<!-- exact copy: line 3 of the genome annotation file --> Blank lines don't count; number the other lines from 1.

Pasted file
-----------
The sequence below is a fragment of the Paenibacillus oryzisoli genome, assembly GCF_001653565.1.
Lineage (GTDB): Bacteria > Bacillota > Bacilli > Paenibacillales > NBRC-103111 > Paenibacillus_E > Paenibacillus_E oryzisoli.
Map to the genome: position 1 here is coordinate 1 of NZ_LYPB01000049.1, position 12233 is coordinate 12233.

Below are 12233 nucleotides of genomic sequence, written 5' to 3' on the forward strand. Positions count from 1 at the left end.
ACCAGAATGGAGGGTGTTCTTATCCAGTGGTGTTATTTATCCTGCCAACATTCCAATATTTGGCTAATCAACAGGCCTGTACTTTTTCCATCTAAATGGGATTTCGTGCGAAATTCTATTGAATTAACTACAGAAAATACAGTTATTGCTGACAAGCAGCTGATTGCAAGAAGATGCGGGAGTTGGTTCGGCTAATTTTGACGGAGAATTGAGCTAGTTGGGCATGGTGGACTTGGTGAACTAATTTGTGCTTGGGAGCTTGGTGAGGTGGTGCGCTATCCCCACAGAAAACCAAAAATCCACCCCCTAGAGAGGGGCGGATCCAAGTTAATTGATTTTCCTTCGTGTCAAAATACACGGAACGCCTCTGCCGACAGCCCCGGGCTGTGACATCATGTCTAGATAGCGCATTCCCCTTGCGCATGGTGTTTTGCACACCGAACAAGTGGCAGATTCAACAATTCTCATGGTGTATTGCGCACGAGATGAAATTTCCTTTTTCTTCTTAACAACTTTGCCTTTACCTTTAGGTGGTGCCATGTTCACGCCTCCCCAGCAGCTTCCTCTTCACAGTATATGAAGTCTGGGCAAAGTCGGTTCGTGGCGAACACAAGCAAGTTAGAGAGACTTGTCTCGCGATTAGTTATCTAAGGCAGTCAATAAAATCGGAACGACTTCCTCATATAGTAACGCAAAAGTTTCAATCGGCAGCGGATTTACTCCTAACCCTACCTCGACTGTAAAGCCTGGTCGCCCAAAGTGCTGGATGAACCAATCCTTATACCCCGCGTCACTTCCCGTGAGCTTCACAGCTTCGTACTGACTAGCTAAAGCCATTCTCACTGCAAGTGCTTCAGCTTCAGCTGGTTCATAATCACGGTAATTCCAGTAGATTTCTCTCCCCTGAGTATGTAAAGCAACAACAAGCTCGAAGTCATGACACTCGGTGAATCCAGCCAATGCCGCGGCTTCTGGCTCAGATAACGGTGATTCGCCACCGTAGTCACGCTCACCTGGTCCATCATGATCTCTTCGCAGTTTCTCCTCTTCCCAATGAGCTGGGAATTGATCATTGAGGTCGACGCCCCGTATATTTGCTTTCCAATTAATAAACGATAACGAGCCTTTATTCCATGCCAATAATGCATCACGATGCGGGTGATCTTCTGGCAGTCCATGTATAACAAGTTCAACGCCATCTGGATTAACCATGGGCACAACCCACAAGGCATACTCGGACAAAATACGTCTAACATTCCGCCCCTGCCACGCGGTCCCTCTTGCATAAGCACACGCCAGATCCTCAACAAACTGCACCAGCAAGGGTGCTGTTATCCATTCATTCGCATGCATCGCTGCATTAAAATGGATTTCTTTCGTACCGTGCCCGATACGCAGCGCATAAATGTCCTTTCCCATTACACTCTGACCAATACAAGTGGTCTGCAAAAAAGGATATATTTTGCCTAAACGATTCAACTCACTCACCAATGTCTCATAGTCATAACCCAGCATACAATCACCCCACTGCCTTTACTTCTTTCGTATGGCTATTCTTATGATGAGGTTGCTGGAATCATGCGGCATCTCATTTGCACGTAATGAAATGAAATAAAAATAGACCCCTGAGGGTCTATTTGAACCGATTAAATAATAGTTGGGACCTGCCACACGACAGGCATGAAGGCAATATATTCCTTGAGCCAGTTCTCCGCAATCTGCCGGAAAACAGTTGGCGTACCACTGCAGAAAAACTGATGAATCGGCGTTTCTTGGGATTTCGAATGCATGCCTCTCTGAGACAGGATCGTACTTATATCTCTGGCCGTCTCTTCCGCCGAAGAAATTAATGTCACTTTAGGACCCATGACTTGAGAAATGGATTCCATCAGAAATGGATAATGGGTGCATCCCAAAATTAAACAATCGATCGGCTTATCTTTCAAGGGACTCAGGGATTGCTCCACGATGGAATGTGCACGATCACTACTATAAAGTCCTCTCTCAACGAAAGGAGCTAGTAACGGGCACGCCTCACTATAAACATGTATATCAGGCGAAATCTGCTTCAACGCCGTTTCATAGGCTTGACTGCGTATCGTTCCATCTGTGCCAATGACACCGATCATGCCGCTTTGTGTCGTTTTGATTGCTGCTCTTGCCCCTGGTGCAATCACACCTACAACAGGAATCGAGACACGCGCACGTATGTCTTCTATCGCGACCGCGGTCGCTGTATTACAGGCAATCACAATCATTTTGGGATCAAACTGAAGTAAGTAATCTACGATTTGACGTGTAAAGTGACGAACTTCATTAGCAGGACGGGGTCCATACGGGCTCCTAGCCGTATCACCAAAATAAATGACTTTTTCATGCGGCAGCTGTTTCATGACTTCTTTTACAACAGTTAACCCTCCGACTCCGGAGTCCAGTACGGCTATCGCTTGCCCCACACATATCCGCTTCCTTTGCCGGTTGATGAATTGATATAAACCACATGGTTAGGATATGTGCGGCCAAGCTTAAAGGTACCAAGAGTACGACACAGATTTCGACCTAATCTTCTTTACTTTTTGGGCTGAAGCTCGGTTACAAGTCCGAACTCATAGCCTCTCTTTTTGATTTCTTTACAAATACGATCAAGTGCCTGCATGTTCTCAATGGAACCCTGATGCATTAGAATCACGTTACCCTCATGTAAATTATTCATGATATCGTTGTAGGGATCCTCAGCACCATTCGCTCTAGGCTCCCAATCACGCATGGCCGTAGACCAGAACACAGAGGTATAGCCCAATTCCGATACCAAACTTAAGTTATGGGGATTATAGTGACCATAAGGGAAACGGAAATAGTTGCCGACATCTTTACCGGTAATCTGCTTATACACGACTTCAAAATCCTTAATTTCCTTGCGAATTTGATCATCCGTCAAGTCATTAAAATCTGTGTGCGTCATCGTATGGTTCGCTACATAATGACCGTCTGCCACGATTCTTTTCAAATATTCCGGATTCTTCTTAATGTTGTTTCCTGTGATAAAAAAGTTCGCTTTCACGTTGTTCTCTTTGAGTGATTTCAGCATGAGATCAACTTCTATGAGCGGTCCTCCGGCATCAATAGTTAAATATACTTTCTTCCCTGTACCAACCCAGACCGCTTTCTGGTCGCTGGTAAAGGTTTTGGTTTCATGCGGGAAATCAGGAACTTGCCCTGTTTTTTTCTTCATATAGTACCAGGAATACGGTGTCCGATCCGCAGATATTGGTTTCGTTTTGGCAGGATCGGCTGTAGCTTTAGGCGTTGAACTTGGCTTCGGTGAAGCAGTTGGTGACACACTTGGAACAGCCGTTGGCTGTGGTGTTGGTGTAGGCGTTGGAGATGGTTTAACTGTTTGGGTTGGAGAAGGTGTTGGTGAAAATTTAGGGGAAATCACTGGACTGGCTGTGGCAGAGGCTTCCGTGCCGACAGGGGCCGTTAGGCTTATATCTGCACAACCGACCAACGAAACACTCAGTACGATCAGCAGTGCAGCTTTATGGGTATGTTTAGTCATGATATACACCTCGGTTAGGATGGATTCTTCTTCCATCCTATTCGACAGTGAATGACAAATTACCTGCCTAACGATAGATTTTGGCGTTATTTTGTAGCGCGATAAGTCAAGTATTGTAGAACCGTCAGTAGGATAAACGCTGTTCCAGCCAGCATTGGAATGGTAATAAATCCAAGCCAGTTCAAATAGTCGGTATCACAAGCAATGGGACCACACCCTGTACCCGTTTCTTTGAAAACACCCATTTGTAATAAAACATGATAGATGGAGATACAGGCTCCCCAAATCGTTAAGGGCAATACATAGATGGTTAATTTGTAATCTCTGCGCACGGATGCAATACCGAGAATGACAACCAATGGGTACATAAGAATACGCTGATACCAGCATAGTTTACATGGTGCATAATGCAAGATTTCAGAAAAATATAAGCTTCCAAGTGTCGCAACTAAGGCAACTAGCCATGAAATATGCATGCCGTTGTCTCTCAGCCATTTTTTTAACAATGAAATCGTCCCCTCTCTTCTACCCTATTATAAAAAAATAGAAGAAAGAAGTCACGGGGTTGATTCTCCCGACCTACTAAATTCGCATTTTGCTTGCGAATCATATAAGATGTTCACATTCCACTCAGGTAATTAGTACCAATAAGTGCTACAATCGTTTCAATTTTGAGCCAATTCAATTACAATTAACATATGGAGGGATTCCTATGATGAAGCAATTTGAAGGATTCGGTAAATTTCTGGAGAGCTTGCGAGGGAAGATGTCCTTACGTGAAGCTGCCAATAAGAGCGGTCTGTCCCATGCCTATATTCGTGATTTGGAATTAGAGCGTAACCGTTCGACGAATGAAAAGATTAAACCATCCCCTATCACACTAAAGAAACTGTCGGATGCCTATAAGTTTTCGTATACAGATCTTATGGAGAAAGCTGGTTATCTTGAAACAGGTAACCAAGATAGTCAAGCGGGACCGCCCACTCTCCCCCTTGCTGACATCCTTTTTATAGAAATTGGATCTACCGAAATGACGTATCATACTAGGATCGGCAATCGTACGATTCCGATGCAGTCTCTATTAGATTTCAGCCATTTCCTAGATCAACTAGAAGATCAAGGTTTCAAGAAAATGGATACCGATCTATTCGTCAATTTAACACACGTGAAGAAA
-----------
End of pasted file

Map to the genome: position 1 here is coordinate 1 of NZ_LYPB01000049.1, position 12233 is coordinate 12233.